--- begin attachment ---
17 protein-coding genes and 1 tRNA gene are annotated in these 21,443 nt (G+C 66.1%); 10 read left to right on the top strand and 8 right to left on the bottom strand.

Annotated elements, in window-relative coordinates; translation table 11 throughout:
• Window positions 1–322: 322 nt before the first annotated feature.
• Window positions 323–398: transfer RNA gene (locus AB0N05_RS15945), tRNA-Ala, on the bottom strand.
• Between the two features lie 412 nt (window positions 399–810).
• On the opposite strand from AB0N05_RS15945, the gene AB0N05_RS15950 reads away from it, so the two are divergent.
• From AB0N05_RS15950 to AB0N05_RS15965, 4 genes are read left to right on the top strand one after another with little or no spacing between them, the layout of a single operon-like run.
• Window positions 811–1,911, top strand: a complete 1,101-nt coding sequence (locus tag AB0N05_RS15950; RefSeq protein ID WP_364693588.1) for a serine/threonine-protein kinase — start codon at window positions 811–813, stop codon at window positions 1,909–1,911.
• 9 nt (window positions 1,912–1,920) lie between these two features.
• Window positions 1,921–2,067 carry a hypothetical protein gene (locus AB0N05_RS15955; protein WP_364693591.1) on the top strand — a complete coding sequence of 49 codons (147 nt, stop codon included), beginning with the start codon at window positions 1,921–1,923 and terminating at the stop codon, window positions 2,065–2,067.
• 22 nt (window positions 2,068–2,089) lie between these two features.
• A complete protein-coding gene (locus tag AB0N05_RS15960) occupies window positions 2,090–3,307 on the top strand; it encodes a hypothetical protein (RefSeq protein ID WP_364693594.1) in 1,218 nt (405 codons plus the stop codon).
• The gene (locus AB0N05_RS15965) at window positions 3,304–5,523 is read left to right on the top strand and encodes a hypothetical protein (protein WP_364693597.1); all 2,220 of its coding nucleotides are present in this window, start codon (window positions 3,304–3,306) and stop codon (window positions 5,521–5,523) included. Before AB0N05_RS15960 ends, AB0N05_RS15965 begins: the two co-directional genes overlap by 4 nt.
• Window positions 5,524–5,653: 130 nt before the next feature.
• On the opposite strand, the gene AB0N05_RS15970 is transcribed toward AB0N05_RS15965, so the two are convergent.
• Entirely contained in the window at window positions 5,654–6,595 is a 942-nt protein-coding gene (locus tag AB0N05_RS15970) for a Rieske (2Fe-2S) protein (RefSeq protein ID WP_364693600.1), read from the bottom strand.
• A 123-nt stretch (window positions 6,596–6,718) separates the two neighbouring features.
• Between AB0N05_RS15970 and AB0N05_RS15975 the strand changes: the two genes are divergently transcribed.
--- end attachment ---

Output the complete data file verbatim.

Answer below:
17 protein-coding genes and 1 tRNA gene are annotated in these 21,443 nt (G+C 66.1%); 10 read left to right on the top strand and 8 right to left on the bottom strand.

Annotated elements, in window-relative coordinates; translation table 11 throughout:
• Window positions 1–322: 322 nt before the first annotated feature.
• Window positions 323–398: transfer RNA gene (locus AB0N05_RS15945), tRNA-Ala, on the bottom strand.
• Between the two features lie 412 nt (window positions 399–810).
• On the opposite strand from AB0N05_RS15945, the gene AB0N05_RS15950 reads away from it, so the two are divergent.
• From AB0N05_RS15950 to AB0N05_RS15965, 4 genes are read left to right on the top strand one after another with little or no spacing between them, the layout of a single operon-like run.
• Window positions 811–1,911, top strand: a complete 1,101-nt coding sequence (locus tag AB0N05_RS15950; RefSeq protein ID WP_364693588.1) for a serine/threonine-protein kinase — start codon at window positions 811–813, stop codon at window positions 1,909–1,911.
• 9 nt (window positions 1,912–1,920) lie between these two features.
• Window positions 1,921–2,067 carry a hypothetical protein gene (locus AB0N05_RS15955; protein WP_364693591.1) on the top strand — a complete coding sequence of 49 codons (147 nt, stop codon included), beginning with the start codon at window positions 1,921–1,923 and terminating at the stop codon, window positions 2,065–2,067.
• 22 nt (window positions 2,068–2,089) lie between these two features.
• A complete protein-coding gene (locus tag AB0N05_RS15960) occupies window positions 2,090–3,307 on the top strand; it encodes a hypothetical protein (RefSeq protein ID WP_364693594.1) in 1,218 nt (405 codons plus the stop codon).
• The gene (locus AB0N05_RS15965) at window positions 3,304–5,523 is read left to right on the top strand and encodes a hypothetical protein (protein WP_364693597.1); all 2,220 of its coding nucleotides are present in this window, start codon (window positions 3,304–3,306) and stop codon (window positions 5,521–5,523) included. Before AB0N05_RS15960 ends, AB0N05_RS15965 begins: the two co-directional genes overlap by 4 nt.
• Window positions 5,524–5,653: 130 nt before the next feature.
• On the opposite strand, the gene AB0N05_RS15970 is transcribed toward AB0N05_RS15965, so the two are convergent.
• Entirely contained in the window at window positions 5,654–6,595 is a 942-nt protein-coding gene (locus tag AB0N05_RS15970) for a Rieske (2Fe-2S) protein (RefSeq protein ID WP_364693600.1), read from the bottom strand.
• A 123-nt stretch (window positions 6,596–6,718) separates the two neighbouring features.
• Between AB0N05_RS15970 and AB0N05_RS15975 the strand changes: the two genes are divergently transcribed.